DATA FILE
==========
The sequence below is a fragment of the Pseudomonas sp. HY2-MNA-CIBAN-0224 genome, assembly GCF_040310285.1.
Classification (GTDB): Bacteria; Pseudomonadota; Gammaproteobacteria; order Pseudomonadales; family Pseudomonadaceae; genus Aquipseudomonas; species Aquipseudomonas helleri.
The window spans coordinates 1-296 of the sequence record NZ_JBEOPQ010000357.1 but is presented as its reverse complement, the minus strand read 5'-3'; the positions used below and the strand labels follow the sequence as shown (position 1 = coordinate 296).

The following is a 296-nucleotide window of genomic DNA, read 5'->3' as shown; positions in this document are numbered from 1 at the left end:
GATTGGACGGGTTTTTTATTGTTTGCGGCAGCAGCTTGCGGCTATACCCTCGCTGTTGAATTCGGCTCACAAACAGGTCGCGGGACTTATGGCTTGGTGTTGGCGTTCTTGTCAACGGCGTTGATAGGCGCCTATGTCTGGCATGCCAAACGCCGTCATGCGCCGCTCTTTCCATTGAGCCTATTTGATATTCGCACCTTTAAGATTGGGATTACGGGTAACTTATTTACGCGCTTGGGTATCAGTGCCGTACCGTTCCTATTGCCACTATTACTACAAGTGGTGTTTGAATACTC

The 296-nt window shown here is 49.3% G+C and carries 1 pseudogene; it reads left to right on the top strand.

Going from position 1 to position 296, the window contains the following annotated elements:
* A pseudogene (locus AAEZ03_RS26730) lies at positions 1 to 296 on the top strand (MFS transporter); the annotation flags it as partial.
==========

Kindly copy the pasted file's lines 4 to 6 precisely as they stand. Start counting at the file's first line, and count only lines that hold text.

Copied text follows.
The following is a 296-nucleotide window of genomic DNA, read 5'->3' as shown; positions in this document are numbered from 1 at the left end:
GATTGGACGGGTTTTTTATTGTTTGCGGCAGCAGCTTGCGGCTATACCCTCGCTGTTGAATTCGGCTCACAAACAGGTCGCGGGACTTATGGCTTGGTGTTGGCGTTCTTGTCAACGGCGTTGATAGGCGCCTATGTCTGGCATGCCAAACGCCGTCATGCGCCGCTCTTTCCATTGAGCCTATTTGATATTCGCACCTTTAAGATTGGGATTACGGGTAACTTATTTACGCGCTTGGGTATCAGTGCCGTACCGTTCCTATTGCCACTATTACTACAAGTGGTGTTTGAATACTC

The 296-nt window shown here is 49.3% G+C and carries 1 pseudogene; it reads left to right on the top strand.